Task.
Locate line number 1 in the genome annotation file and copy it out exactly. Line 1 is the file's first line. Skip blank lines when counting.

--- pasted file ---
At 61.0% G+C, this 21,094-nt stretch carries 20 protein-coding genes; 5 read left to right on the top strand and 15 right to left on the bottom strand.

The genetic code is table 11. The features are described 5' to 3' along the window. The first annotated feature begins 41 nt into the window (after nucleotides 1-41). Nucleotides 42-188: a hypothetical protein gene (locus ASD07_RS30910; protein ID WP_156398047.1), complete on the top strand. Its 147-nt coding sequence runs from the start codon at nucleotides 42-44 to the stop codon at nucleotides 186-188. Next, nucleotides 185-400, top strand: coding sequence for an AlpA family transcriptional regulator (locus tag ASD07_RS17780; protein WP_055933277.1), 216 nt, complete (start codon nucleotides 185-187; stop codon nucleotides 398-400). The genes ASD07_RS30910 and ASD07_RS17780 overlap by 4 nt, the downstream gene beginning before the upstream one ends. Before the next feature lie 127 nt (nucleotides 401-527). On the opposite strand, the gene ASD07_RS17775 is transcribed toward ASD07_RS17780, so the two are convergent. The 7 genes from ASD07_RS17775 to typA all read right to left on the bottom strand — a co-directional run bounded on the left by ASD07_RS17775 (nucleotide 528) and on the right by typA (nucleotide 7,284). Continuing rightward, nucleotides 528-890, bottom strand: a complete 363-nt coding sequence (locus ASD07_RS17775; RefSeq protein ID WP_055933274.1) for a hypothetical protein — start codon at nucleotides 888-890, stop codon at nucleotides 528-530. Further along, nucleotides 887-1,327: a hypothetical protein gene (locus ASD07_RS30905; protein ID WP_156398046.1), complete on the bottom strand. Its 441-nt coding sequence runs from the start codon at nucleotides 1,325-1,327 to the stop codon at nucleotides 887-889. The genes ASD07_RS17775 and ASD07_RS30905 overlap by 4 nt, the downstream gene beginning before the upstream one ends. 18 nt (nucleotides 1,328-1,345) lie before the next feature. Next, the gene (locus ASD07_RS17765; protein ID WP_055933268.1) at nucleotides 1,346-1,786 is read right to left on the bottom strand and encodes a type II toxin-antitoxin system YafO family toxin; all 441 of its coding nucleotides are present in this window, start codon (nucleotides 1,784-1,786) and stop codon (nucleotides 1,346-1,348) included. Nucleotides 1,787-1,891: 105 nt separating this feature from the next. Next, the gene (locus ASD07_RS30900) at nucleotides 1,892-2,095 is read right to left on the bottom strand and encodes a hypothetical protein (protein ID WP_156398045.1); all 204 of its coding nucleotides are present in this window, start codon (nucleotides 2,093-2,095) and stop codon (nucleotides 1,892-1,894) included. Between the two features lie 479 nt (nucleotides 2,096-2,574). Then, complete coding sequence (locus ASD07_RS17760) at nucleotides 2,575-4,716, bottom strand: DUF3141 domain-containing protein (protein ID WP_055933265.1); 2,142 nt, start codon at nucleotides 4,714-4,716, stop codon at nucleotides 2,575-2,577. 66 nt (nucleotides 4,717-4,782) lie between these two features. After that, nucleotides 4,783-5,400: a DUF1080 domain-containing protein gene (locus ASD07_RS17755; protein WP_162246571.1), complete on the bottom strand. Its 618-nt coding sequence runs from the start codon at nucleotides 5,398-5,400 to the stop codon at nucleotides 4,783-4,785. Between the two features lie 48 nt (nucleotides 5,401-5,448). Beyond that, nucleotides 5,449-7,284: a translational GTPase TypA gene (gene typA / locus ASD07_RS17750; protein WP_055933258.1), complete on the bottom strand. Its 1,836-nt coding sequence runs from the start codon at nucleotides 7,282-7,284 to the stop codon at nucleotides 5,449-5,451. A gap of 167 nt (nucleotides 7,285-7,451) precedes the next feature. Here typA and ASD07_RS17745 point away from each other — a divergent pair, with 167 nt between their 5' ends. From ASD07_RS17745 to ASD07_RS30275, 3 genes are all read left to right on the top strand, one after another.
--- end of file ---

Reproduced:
At 61.0% G+C, this 21,094-nt stretch carries 20 protein-coding genes; 5 read left to right on the top strand and 15 right to left on the bottom strand.